Last Minute GMing: Running the Blank Page

Last Minute GMing: Filling the Blank Page
Hexbox Stories

In the prior two posts in this series we came up with a great idea for an RPG session and scrawled out some quick notes to flesh it out. Now our guests are here, the Mountain Dew is flowing, and the dice are rolling. How do we run our game?

The Fine Art of Improvisational GMing

The key to improv as a GM is to take notes as you go along. You’re going to be making up a lot on the fly, and keeping track of what you’ve told the players is necessary to maintain any kind of consistency. Nothing ruins “winging it” worse than contradicting yourself. Your players will notice.

Specifically, you’ll want to keep track of:

  • Names of people, places, and things
  • Dates when things happened or will happen
  • Distances to different places
  • Whatever traits you invent for the people they meet and the places they go

These notes don’t have to be extensive. Just a word or two scribbled on your page to jog your memory. Don’t be afraid to draw diagrams or maps to keep for reference as you go along.

Makin’ Stuff Up

So how do you make up stuff on the fly?

Keep it Simple

Don’t do extra work. For NPCs, assume that they’re entirely average in any way you don’t bother defining — 10s across the board, if that’s the scale of your system. Don’t bother fleshing out anything but the traits used in the way they’ll interact with your PCs. For canon fodder, work up combat stats. For people the PCs will interact with socially, figure out what their agenda is and what they’re willing to settle for.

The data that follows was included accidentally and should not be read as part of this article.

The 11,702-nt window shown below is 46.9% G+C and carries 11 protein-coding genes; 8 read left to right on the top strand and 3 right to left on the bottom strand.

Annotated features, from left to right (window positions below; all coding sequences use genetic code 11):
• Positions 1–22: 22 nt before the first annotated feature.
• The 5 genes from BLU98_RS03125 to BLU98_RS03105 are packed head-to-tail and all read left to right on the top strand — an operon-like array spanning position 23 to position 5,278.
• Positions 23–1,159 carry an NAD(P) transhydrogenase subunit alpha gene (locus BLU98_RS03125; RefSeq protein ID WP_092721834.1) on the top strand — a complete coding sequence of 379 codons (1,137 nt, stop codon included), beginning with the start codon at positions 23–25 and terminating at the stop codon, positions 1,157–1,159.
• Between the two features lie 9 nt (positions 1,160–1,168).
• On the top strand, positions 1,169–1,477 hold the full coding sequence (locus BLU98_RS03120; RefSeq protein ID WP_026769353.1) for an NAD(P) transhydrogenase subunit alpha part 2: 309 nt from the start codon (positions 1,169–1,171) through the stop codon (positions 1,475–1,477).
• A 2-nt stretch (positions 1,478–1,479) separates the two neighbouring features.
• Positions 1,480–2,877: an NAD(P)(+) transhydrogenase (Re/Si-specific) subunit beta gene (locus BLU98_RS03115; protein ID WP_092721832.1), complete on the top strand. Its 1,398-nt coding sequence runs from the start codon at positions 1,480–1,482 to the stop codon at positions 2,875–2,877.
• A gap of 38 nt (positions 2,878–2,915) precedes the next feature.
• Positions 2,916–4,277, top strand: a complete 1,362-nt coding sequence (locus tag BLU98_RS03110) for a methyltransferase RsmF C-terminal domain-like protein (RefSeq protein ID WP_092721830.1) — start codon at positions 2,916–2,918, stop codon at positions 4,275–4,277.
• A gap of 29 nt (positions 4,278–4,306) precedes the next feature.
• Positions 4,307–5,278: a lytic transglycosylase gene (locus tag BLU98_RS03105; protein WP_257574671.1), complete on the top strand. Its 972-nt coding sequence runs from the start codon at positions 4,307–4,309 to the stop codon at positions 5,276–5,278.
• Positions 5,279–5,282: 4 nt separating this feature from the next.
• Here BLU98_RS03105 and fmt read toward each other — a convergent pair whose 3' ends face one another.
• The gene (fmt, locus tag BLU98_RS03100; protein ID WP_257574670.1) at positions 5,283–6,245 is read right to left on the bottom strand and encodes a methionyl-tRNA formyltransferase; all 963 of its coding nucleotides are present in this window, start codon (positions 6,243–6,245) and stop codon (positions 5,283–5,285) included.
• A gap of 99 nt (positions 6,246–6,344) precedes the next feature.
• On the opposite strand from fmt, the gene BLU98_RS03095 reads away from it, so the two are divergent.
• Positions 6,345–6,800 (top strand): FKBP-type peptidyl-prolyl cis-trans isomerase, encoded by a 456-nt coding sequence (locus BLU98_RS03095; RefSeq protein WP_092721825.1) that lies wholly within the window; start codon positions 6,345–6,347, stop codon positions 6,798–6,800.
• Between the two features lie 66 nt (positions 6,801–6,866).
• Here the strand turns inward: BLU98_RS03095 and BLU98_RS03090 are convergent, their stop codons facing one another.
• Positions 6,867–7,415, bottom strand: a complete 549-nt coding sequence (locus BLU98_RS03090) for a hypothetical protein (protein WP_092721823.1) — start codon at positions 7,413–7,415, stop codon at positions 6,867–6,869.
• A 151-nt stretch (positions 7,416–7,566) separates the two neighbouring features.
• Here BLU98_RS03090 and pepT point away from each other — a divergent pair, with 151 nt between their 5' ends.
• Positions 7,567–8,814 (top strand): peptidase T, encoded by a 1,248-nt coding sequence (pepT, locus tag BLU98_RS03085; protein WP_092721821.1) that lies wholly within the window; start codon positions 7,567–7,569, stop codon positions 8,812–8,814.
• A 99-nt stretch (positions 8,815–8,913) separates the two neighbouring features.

Take notes.

Use Tools

It’s 2016 so chances are you’re playing in an area with wifi and have a tablet or smartphone. There are tons of resources for making up stuff on the fly. Use them extensively. Here are a few links to get you started:

  • Random dot org if you don’t feel like rolling or need a weird random number.
  • Behind the name Names sorted by cultural origin. I like to use Random dot Org to roll a d24, then roll a d(however many names there are) to get one.
  • Chris Pound’s Name Generators create new names by using a given language’s patterns. Useful for fantasy names that share a consistent sound.
  • Donjon Random Weather Generator let’s you decide with a click what the weather is going to be like today.

Other than that, just do your best to bounce off the ideas your players are giving you. Go with the flow, let them drive a bit. You know what your villain is going to be doing if the PCs don’t interfere, so just describe that to them from their perspectives.

Michael Coorlim

Michael Coorlim is a teller of strange stories for stranger people. He collects them, the oddballs. The mystics and fire-spinners, the sages and tricksters. He curates their tales, combines their elements and lets them rattle around inside his rock-tumbler skull until they gleam, then spills them loose onto the page for like-minded readers to enjoy.

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Last Minute GMing: Filling the Blank Page
Hexbox Stories
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